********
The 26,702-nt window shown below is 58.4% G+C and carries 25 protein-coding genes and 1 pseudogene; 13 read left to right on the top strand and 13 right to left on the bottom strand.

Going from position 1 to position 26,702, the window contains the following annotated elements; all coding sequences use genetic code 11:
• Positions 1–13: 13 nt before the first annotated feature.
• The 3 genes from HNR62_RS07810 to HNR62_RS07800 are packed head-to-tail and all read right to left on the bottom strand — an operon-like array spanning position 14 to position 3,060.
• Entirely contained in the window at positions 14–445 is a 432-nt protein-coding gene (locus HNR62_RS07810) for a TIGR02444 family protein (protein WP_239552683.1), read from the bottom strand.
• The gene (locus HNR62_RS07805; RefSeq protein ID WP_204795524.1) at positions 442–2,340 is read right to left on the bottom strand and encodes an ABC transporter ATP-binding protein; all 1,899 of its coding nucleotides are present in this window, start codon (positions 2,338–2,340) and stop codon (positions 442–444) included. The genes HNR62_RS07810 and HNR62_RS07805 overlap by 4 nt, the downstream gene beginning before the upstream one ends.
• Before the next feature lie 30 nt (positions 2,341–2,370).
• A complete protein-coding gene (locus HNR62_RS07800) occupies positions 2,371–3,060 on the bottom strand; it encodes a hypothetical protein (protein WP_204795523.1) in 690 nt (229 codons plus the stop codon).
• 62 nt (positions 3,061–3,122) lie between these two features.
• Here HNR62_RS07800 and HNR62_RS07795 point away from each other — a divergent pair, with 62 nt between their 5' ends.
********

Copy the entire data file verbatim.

The 26,702-nt window shown below is 58.4% G+C and carries 25 protein-coding genes and 1 pseudogene; 13 read left to right on the top strand and 13 right to left on the bottom strand.

Going from position 1 to position 26,702, the window contains the following annotated elements; all coding sequences use genetic code 11:
• Positions 1–13: 13 nt before the first annotated feature.
• The 3 genes from HNR62_RS07810 to HNR62_RS07800 are packed head-to-tail and all read right to left on the bottom strand — an operon-like array spanning position 14 to position 3,060.
• Entirely contained in the window at positions 14–445 is a 432-nt protein-coding gene (locus HNR62_RS07810) for a TIGR02444 family protein (protein WP_239552683.1), read from the bottom strand.
• The gene (locus HNR62_RS07805; RefSeq protein ID WP_204795524.1) at positions 442–2,340 is read right to left on the bottom strand and encodes an ABC transporter ATP-binding protein; all 1,899 of its coding nucleotides are present in this window, start codon (positions 2,338–2,340) and stop codon (positions 442–444) included. The genes HNR62_RS07810 and HNR62_RS07805 overlap by 4 nt, the downstream gene beginning before the upstream one ends.
• Before the next feature lie 30 nt (positions 2,341–2,370).
• A complete protein-coding gene (locus HNR62_RS07800) occupies positions 2,371–3,060 on the bottom strand; it encodes a hypothetical protein (protein WP_204795523.1) in 690 nt (229 codons plus the stop codon).
• 62 nt (positions 3,061–3,122) lie between these two features.
• Here HNR62_RS07800 and HNR62_RS07795 point away from each other — a divergent pair, with 62 nt between their 5' ends.